Dispute Resolution in China: Tips for working with the BBB, Police & Embassy
If you are doing business with China, at some point you will have a dispute. Regardless of who is at fault, how it started or if it is large or small, it’s good to know your options. We wrote this blog post to help you explore the options. And if you happen to be asking the kind of questions below, then this blog post is for you:
- A Chinese company broke the deal, what are my options to resolve the dispute?
- Will the embassy or police help me?
- How do I sue a Chinese company?
- Can I collect damages?
- How can I avoid future disputes with my Chinese partners?
- And if I have disputes in the future, what can I do to ensure I will win?
Dealing with the local police, local lawyers, local courts, embassies and business associations for dispute resolution in China
Reporting Chinese companies to the Better Business Bureau?
Unfortunately there is no Better Business Bureau in China or in most parts of Asia where you can take your grievances.
So you can cross that one off your list of options.
Getting help from the Chinese Embassy?
You can try to contact the Chinese embassy in your country, but in every case I have witnessed in the past 20 years, they will give some excuse why they are too busy or why they aren’t the right people to help you. Basically, they are so overwhelmed with requests like yours that they can’t possibly get involved unless the loss is massive, like in the millions of USD.
So you can cross that one off your list of options.Most likely the embassy will suggest you contact the police in China.
And that brings up to option 3.
File a report with the local police.
Unless you have a very clear case and concrete proof of illegal (not unethical) activities, the police in China will most likely say they can’t help you. If you are lucky, they will ask you to file a report, which must be done in person. That means you fly to China or appoint somebody.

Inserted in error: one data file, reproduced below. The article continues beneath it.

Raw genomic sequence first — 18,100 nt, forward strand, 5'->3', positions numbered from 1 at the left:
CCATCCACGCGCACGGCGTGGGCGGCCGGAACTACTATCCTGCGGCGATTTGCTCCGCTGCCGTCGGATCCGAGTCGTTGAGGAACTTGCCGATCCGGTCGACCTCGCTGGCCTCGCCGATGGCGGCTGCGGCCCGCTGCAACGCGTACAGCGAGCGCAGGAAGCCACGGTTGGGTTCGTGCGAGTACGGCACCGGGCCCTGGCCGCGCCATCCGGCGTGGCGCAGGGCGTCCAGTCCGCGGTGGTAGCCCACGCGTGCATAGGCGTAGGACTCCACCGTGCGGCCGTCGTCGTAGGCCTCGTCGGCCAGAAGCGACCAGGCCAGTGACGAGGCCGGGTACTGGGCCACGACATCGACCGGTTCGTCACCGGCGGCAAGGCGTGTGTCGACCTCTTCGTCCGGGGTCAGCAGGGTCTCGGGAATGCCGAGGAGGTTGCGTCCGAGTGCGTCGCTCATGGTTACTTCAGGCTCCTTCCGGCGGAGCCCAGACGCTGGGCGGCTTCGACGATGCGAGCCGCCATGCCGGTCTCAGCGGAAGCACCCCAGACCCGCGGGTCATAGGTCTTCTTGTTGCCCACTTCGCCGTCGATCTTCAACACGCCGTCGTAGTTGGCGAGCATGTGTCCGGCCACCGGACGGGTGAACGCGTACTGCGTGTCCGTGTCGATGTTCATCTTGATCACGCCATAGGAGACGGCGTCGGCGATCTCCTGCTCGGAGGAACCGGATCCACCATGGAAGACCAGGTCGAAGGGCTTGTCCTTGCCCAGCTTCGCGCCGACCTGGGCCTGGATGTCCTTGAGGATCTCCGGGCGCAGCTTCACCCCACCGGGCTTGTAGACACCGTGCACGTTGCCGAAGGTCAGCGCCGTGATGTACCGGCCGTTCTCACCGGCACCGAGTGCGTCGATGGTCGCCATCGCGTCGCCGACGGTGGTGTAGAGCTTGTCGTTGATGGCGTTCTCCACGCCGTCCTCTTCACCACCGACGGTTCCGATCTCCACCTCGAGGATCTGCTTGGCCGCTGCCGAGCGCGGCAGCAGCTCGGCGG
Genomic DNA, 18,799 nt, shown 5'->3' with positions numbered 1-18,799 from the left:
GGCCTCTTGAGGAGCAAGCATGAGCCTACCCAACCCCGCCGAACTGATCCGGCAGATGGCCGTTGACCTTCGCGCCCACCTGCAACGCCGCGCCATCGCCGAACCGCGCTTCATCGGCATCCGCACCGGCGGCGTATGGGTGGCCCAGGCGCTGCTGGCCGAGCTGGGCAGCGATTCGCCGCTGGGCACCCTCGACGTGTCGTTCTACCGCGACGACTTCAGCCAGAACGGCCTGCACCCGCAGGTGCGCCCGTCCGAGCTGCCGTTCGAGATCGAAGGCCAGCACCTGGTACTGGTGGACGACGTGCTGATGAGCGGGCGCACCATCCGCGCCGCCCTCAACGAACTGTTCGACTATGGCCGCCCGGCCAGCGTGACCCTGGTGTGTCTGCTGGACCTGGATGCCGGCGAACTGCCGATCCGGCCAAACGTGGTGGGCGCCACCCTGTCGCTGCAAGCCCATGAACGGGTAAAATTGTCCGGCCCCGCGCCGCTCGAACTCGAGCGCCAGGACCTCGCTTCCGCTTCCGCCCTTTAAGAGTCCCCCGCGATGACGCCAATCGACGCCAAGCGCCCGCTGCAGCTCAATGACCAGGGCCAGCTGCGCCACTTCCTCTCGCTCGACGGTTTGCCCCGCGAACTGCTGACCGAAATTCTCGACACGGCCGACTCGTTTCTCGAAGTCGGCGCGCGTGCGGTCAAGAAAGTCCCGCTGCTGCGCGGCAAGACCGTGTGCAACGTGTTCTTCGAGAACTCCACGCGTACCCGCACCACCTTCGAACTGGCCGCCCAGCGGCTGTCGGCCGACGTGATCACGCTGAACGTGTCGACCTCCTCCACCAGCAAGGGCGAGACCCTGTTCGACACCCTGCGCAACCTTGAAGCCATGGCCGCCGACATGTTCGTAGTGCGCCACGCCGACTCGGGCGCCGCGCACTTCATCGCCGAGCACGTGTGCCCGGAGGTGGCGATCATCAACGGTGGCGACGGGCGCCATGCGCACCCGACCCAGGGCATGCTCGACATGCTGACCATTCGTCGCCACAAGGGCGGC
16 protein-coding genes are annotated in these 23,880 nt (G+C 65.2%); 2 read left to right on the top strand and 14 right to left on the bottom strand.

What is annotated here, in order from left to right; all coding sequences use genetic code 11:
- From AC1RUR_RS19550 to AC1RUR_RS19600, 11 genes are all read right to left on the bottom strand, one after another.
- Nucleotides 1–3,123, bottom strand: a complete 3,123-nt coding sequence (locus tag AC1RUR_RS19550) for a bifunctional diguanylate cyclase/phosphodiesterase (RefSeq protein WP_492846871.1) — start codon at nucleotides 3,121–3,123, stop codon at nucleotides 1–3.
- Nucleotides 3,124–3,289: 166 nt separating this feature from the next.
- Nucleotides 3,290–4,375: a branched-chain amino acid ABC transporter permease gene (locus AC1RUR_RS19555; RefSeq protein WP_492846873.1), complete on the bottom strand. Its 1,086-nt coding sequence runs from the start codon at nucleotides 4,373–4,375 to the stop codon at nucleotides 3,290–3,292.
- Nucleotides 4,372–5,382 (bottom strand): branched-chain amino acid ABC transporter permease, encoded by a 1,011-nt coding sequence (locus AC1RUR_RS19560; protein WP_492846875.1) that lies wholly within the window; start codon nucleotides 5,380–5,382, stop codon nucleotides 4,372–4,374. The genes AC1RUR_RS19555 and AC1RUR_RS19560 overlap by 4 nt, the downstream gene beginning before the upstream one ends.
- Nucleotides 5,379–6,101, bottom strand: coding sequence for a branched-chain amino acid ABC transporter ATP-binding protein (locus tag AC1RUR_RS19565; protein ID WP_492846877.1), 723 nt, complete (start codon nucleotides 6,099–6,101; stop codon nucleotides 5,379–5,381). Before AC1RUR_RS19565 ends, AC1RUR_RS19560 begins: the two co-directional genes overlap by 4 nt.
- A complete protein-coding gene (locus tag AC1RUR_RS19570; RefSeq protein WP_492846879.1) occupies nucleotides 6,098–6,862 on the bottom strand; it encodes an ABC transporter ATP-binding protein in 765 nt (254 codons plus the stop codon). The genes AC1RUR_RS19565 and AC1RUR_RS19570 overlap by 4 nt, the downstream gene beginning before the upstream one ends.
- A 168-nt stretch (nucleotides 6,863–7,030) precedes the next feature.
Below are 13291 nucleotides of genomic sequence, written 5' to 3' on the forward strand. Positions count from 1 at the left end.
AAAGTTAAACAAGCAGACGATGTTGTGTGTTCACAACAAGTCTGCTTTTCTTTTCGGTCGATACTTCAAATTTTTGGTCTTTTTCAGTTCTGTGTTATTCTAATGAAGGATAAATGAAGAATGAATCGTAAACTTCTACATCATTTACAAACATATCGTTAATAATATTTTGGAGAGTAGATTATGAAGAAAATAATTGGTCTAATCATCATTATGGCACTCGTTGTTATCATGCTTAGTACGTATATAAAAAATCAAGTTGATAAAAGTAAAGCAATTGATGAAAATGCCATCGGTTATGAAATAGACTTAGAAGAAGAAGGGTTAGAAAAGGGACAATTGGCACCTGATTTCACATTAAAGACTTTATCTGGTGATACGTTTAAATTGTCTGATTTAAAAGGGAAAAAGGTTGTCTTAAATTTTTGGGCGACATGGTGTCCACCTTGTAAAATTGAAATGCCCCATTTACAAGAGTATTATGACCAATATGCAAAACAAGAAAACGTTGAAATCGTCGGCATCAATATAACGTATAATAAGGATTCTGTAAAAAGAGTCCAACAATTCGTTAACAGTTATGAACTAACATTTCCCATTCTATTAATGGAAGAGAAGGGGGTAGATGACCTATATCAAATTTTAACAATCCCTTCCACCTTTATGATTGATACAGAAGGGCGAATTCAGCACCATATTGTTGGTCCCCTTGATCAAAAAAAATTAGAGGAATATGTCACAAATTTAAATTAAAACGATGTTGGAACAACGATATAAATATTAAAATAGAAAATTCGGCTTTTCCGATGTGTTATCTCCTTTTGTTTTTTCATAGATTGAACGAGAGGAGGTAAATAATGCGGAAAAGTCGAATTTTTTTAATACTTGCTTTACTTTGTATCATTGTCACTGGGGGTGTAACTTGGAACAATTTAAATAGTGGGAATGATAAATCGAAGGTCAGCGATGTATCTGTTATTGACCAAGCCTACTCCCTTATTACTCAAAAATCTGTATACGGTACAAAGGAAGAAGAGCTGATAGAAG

If the target company has not disappeared and is a real company with real assets, you may have a chance to work with the police and/or have a local lawyer issue a demand letter. But if you aren’t based in China, realize you may need to appoint power of attorney to a local representative.
Tip for working with Chinese police:
If you do end up working with the police, it may help to engage a private investigator. I’ve had success using a 3rd party to collect all the facts and present the file to the local police. Basically, I paid for my representative to do the “police’s work for them”. The investigation can cost 1000’s of USD per day, but if you have a large case and the ear of the police, it may be worth it.
Dispute Resolution: FAQ’s
Will your embassy in China help solve your dispute with a Chinese company?
Depending on what country you are from, your Embassy in China may be a bit more helpful than the Chinese Embassy back home. I’m sure they also get lots of mail from companies in situations like yours. Most of the time they will suggest you contact the police and they may give you a list of lawyers and some English speaking Chinese government offices that are, in theory, supposed to help you. So it can’t hurt to contact your Embassy.
But unless your loss has political implications or is very large, I would not expect the Embassy staff to lead the charge to get your money back.
If the embassy and police can’t help, where do I turn to for support?
Consider engaging a local lawyer to issue a demand letter and explore litigation if necessary.
Demand letters actually work in China and litigation is affordable compared to back home in N. America for example. Plus the case will proceed a lot quicker than you may expect.
Video Tutorial by ABL’s Mike Bellamy
Q&A on China Sourcing and IP at the Australia International Sourcing Fair
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Question: I know somebody else owns the right in China for the brand for the item I want to buy, but I also know that the brand is not in control by that party in Australia and I want to produce an item under my brand in China to sell in Australia.
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Question: Why doesn’t everybody use Alipay and similar services to protect the buyer?
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ABL Blog: Sr. Editor and Primary Content Creator: Michael J. Bellamy
Originally from Upstate New York, Mike moved to Asia in 1993 and is a China business advisor to both Fortune 500 companies and small businesses. Recognized as an expert on doing business in China, he has been interviewed by WSJ, CNBC, FT & Bloomberg.
A featured presenter on China issues at seminars, trade shows and corporate events across the globe.
Learn more about Mike and AsiaBridge Law at